My Netflix Queue: ‘The Sisterhood of Night’ is not just an independent film about sketchy teenage girls

It’s not. I promise.

But let’s be honest: all teenagers are sketchy, in some way, shape, or form, myself included.

The Sisterhood of Night is, in a way, a modern-day “Salem Witch Trials.” Rumors spread, no one will dispute them, and chaos ensues with dire consequences.

The sisterhood starts out with Mary Warren, Catherine Huang, and Lavinia Hall. Mary acts as a leader of sorts, but it’s established pretty early that the sisterhood doesn’t have any intention of being hierarchical; it’s just perceived to be that way.

These original three carefully handpick girls to join the sisterhood. As they scout for new members, people take notice. Girls are hanging on edge, hoping that Mary finds them worthy of the sisterhood. Anonymity surrounds the sisterhood, an eclectic bunch of girls who gather in the night. No one knows what they do; they hardly know where they go. It’s understandable for that kind of shady behavior to give way to rumors.

Enter Emily Parris, a girl decisively rejected by Mary with no foreseeable way into the sisterhood. Emily has a blog with a stable following, and she prays to God every day to be popular. And what other way to skyrocket your popularity than to find dirt on those more popular than you.

Emily starts rumors about the sisterhood being a cult of witches who make sacrifices to the devil at their nightly gatherings. Living in a small town, these kinds of rumors aren’t shaken easily, especially when girls come forward to support such rumors, ushering in paranoia about the sisterhood. What worsens the situation is that the sisterhood doesn’t defend itself. The girls uphold their code of silence, even at the risk of their suspension and the sisterhood’s dissolution.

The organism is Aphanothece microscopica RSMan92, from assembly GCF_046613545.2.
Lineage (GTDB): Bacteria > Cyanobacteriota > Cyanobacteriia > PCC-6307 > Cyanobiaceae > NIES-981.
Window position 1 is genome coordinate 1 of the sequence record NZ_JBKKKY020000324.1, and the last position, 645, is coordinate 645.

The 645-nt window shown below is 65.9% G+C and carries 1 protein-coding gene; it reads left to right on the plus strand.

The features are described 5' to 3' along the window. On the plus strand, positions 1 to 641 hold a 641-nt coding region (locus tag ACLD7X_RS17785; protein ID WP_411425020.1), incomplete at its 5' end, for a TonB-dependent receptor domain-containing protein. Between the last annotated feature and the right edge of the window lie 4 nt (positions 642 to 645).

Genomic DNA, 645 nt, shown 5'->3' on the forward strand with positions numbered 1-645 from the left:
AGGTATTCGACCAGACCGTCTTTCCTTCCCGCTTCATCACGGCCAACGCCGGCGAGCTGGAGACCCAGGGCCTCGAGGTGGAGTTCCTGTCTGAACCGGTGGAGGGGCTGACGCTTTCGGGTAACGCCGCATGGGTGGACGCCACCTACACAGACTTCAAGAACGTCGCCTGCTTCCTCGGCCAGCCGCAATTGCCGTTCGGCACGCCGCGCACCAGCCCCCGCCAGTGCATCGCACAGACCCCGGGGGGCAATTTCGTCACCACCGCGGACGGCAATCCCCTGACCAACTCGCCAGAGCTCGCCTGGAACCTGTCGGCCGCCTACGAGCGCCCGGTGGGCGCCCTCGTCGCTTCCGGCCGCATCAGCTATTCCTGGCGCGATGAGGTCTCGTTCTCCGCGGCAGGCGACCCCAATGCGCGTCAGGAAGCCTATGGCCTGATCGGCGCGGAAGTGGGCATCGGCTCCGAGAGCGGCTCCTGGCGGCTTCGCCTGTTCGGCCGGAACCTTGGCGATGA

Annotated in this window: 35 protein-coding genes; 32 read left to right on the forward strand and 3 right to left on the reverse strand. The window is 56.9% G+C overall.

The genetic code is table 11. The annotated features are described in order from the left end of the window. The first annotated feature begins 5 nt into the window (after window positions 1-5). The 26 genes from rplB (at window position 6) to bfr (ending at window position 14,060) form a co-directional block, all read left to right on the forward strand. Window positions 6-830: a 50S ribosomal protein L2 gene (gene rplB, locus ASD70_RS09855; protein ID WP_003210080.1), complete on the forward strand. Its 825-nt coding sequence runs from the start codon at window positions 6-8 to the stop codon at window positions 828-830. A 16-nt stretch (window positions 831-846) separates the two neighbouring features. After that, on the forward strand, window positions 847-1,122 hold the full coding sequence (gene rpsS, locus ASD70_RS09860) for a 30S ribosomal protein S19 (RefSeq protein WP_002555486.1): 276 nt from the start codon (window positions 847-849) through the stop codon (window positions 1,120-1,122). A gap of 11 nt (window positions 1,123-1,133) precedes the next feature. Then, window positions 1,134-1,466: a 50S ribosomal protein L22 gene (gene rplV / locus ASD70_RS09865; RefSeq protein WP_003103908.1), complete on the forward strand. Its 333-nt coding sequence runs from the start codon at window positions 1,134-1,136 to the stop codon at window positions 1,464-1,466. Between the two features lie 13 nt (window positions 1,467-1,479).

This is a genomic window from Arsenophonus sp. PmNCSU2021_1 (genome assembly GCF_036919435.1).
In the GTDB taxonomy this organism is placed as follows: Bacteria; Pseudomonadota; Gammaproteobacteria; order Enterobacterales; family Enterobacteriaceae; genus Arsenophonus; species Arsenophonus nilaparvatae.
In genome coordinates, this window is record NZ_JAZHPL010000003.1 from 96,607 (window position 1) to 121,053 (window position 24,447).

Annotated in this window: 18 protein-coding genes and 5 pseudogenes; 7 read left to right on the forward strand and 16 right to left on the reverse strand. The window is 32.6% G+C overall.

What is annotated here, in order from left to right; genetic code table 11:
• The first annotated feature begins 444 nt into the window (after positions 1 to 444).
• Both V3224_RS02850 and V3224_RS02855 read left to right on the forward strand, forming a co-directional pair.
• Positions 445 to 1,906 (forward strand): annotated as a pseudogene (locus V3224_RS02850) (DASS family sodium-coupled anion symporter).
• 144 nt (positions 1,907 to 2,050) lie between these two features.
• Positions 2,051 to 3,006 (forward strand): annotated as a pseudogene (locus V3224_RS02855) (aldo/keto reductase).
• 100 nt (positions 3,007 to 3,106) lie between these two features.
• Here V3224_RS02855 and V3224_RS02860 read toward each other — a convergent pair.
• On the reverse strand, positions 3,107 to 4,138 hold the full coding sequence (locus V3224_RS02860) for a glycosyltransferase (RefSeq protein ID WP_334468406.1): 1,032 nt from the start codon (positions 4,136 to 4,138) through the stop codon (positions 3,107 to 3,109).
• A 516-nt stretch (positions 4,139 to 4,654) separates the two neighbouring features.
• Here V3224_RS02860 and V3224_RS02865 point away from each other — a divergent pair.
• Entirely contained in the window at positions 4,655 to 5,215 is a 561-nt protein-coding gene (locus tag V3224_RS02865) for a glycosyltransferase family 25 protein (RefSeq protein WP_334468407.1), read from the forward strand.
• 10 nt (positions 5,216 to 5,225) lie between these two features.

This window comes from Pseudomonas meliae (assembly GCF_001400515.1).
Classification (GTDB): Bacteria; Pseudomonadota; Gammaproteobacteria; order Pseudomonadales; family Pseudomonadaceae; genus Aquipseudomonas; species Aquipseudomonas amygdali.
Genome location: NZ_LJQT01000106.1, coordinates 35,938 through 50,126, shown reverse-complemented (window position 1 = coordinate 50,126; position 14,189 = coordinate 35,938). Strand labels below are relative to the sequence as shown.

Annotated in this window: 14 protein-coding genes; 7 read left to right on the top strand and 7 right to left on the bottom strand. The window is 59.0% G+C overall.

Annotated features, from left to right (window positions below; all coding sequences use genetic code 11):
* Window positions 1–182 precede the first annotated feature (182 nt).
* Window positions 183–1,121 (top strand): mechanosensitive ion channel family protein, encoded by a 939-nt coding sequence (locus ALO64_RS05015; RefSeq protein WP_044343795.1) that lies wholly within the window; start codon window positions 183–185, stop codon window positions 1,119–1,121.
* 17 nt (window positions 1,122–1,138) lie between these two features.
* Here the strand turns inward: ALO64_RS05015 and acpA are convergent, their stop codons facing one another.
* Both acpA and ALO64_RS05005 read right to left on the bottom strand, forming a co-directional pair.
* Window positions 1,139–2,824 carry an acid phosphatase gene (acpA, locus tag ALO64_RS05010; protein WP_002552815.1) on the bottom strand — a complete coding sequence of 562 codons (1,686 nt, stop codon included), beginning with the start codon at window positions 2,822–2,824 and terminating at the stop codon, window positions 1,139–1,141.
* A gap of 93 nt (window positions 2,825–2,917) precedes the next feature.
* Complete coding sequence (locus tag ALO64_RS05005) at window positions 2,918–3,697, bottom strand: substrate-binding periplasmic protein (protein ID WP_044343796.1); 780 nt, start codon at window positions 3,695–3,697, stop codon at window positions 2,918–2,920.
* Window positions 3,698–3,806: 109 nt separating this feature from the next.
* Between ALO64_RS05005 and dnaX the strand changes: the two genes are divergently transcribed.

The pressure between the girls’ silence and the rest of the community’s desire for clear answers causes full-blown hysteria and unwarranted attack against the sisterhood, bringing the story to its disastrous climax.

It’s only after a painful loss that Emily Parris admits that the rumors she spread about the sisterhood were straight up lies. That’s when we learn that the sisterhood was made to be a safe haven, a place in which the girls could confide in one another knowing that their secrets and concerns would be kept safe within the group.

And that’s the key to this film. It’s not just about sketchy teenage girls–it’s about a desire to be heard and a desire to have privacy.

Today’s culture encourages the sharing of and access to all different types of information, personal or not. However, it often can often become a competition of who’s better or a shout into the void. No one gets properly heard or understood, and yet, we have to know everything about them in order to accept them.

Yeah, sketchy behavior is sketchy. But is it too horrible to let people off the hook sometimes and try to be more understanding? Can we all agree that it’s uncomfortable to be observed only to be judged by others? Can’t we agree that it’s okay that some people want to keep things in confidence, that some chapters are best left unread, and that those unread chapters don’t define a person? A little faith and a little mercy can go a long way, even so far as to save a life.

So you have my vow of silence.

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